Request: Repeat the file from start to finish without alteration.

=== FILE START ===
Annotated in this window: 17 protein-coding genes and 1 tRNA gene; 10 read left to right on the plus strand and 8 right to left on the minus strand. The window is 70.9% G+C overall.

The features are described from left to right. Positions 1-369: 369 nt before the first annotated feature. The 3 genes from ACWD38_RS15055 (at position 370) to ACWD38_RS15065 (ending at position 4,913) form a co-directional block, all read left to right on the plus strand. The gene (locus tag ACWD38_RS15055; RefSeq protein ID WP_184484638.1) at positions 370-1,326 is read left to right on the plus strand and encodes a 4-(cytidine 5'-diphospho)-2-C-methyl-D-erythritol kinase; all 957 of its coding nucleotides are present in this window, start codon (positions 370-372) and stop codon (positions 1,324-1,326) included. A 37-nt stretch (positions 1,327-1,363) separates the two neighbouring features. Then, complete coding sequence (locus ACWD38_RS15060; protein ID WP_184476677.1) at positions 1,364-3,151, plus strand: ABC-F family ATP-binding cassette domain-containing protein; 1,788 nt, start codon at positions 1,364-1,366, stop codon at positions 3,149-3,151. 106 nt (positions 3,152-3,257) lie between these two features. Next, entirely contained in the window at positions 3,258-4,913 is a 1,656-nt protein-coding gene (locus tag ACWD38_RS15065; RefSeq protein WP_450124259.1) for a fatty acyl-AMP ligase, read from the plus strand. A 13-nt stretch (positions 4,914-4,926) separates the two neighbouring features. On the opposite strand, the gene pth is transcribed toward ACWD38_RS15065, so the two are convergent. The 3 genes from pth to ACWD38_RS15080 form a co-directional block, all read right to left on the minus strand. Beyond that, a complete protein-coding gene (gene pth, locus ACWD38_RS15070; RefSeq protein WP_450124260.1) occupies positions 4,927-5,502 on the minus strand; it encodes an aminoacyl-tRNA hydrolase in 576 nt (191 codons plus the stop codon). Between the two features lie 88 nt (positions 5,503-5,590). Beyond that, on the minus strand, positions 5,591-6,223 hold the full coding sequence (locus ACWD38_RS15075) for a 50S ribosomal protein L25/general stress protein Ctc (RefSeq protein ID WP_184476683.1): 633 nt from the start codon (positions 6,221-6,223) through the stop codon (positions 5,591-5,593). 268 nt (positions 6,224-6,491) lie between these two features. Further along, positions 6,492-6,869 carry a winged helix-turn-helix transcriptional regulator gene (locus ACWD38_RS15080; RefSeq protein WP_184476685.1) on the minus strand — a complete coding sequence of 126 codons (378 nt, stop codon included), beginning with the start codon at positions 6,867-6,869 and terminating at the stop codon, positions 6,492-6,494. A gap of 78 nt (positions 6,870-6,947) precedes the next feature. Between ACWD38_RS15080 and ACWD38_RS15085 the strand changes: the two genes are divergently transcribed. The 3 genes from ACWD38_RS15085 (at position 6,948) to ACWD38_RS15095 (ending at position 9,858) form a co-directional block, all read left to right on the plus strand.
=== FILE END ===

Annotated in this window: 17 protein-coding genes and 1 tRNA gene; 10 read left to right on the plus strand and 8 right to left on the minus strand. The window is 70.9% G+C overall.

The features are described from left to right. Positions 1-369: 369 nt before the first annotated feature. The 3 genes from ACWD38_RS15055 (at position 370) to ACWD38_RS15065 (ending at position 4,913) form a co-directional block, all read left to right on the plus strand. The gene (locus tag ACWD38_RS15055; RefSeq protein ID WP_184484638.1) at positions 370-1,326 is read left to right on the plus strand and encodes a 4-(cytidine 5'-diphospho)-2-C-methyl-D-erythritol kinase; all 957 of its coding nucleotides are present in this window, start codon (positions 370-372) and stop codon (positions 1,324-1,326) included. A 37-nt stretch (positions 1,327-1,363) separates the two neighbouring features. Then, complete coding sequence (locus ACWD38_RS15060; protein ID WP_184476677.1) at positions 1,364-3,151, plus strand: ABC-F family ATP-binding cassette domain-containing protein; 1,788 nt, start codon at positions 1,364-1,366, stop codon at positions 3,149-3,151. 106 nt (positions 3,152-3,257) lie between these two features. Next, entirely contained in the window at positions 3,258-4,913 is a 1,656-nt protein-coding gene (locus tag ACWD38_RS15065; RefSeq protein WP_450124259.1) for a fatty acyl-AMP ligase, read from the plus strand. A 13-nt stretch (positions 4,914-4,926) separates the two neighbouring features. On the opposite strand, the gene pth is transcribed toward ACWD38_RS15065, so the two are convergent. The 3 genes from pth to ACWD38_RS15080 form a co-directional block, all read right to left on the minus strand. Beyond that, a complete protein-coding gene (gene pth, locus ACWD38_RS15070; RefSeq protein WP_450124260.1) occupies positions 4,927-5,502 on the minus strand; it encodes an aminoacyl-tRNA hydrolase in 576 nt (191 codons plus the stop codon). Between the two features lie 88 nt (positions 5,503-5,590). Beyond that, on the minus strand, positions 5,591-6,223 hold the full coding sequence (locus ACWD38_RS15075) for a 50S ribosomal protein L25/general stress protein Ctc (RefSeq protein ID WP_184476683.1): 633 nt from the start codon (positions 6,221-6,223) through the stop codon (positions 5,591-5,593). 268 nt (positions 6,224-6,491) lie between these two features. Further along, positions 6,492-6,869 carry a winged helix-turn-helix transcriptional regulator gene (locus ACWD38_RS15080; RefSeq protein WP_184476685.1) on the minus strand — a complete coding sequence of 126 codons (378 nt, stop codon included), beginning with the start codon at positions 6,867-6,869 and terminating at the stop codon, positions 6,492-6,494. A gap of 78 nt (positions 6,870-6,947) precedes the next feature. Between ACWD38_RS15080 and ACWD38_RS15085 the strand changes: the two genes are divergently transcribed. The 3 genes from ACWD38_RS15085 (at position 6,948) to ACWD38_RS15095 (ending at position 9,858) form a co-directional block, all read left to right on the plus strand.